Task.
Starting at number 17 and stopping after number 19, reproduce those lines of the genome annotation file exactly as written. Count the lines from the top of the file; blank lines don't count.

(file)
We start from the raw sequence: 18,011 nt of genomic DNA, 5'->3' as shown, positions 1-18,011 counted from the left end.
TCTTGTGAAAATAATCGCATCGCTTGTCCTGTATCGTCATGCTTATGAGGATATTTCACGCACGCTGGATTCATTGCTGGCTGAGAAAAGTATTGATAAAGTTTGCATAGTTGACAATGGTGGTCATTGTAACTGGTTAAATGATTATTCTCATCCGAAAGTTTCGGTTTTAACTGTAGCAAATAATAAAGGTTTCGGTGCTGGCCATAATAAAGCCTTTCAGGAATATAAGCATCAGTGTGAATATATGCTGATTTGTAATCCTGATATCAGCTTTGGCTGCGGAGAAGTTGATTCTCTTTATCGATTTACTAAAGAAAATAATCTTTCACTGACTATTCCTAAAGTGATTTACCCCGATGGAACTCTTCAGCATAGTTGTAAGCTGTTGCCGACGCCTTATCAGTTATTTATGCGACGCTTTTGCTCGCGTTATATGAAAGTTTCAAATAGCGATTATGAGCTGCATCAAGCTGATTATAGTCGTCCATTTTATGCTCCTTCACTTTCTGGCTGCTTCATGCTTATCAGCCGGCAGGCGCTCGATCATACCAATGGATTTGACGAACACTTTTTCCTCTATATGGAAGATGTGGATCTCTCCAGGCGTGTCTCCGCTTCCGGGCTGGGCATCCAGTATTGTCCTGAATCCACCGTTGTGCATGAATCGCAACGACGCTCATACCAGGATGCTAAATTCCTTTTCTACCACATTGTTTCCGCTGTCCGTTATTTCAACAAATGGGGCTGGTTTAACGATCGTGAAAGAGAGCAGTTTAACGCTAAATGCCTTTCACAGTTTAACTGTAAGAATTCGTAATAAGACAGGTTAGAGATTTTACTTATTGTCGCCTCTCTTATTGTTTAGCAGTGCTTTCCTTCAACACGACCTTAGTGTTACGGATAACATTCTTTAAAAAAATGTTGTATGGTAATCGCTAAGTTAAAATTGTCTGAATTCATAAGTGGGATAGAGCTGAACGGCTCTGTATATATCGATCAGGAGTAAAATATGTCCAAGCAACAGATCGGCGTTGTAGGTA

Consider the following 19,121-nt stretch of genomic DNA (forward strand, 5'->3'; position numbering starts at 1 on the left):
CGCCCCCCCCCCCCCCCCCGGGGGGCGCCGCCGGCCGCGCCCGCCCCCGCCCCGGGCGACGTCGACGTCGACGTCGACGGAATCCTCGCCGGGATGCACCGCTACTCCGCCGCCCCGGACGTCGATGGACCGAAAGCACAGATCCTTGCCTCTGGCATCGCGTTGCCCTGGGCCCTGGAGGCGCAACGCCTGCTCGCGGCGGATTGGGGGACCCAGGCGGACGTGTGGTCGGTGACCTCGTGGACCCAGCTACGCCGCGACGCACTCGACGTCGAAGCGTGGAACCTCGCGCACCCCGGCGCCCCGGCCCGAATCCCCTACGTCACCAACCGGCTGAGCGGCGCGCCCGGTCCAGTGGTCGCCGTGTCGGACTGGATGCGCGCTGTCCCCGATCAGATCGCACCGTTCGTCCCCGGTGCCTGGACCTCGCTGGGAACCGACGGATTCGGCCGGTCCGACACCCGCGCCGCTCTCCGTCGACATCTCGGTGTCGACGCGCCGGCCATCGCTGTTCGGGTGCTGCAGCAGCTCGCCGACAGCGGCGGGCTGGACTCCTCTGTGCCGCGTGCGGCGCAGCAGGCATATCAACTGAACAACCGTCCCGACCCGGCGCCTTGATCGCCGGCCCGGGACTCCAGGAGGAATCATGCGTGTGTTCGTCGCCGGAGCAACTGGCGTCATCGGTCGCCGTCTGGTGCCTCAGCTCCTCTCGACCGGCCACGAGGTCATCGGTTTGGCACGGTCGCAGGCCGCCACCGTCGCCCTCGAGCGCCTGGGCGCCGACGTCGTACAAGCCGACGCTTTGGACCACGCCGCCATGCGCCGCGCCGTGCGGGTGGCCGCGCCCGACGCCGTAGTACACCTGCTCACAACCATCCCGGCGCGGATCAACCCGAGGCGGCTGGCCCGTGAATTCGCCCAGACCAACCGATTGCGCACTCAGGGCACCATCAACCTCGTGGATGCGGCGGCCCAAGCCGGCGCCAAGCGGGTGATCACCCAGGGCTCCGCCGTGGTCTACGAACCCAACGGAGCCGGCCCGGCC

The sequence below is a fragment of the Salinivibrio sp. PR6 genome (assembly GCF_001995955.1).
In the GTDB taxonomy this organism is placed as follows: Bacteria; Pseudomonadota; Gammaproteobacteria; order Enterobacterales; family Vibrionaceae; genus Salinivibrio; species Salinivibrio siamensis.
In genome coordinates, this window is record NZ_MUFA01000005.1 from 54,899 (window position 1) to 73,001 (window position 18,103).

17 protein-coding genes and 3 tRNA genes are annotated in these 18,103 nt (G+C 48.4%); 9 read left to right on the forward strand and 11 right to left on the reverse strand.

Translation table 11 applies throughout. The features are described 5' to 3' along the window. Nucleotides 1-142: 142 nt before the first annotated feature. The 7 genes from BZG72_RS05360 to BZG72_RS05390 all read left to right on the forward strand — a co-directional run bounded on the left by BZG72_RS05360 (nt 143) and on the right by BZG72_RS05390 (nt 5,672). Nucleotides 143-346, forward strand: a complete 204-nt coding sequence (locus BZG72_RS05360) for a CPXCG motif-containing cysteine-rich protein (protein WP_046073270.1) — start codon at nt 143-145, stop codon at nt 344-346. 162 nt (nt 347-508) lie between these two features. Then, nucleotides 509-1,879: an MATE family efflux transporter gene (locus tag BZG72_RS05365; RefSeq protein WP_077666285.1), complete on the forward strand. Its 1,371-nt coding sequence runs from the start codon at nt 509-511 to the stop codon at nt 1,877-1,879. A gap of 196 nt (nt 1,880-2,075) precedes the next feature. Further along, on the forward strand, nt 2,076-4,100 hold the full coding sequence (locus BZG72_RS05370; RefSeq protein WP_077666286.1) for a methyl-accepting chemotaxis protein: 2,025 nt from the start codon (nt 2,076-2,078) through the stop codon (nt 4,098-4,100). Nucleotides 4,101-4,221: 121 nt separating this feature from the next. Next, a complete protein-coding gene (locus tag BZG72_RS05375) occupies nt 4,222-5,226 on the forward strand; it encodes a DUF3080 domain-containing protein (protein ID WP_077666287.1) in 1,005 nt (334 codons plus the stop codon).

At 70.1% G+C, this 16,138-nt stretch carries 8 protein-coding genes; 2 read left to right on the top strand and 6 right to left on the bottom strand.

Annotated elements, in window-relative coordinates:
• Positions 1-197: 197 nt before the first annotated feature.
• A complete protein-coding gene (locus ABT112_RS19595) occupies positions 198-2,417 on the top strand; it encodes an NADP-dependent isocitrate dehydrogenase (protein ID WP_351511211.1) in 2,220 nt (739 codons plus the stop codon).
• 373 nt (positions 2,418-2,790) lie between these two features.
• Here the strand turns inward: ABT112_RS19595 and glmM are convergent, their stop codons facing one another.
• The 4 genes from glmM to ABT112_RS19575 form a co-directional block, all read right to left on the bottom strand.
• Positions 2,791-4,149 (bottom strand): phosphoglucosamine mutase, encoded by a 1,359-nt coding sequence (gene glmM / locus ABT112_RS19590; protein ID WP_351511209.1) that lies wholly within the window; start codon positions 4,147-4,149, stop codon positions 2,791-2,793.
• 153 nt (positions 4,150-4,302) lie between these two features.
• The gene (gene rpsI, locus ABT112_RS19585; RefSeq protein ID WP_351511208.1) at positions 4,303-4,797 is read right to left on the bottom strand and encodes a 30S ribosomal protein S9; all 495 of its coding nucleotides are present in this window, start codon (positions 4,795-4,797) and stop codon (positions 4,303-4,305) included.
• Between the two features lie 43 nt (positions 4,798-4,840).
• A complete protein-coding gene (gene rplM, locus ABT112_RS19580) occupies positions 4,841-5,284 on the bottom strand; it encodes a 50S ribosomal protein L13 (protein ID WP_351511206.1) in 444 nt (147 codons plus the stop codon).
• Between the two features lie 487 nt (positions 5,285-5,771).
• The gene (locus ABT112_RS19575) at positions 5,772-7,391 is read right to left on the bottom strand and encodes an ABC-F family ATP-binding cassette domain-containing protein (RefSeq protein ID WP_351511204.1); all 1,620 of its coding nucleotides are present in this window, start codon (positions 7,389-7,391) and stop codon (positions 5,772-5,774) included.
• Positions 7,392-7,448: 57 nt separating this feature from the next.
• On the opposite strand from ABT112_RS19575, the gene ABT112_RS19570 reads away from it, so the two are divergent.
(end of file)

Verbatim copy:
• Positions 2,791-4,149 (bottom strand): phosphoglucosamine mutase, encoded by a 1,359-nt coding sequence (gene glmM / locus ABT112_RS19590; protein ID WP_351511209.1) that lies wholly within the window; start codon positions 4,147-4,149, stop codon positions 2,791-2,793.
• 153 nt (positions 4,150-4,302) lie between these two features.
• The gene (gene rpsI, locus ABT112_RS19585; RefSeq protein ID WP_351511208.1) at positions 4,303-4,797 is read right to left on the bottom strand and encodes a 30S ribosomal protein S9; all 495 of its coding nucleotides are present in this window, start codon (positions 4,795-4,797) and stop codon (positions 4,303-4,305) included.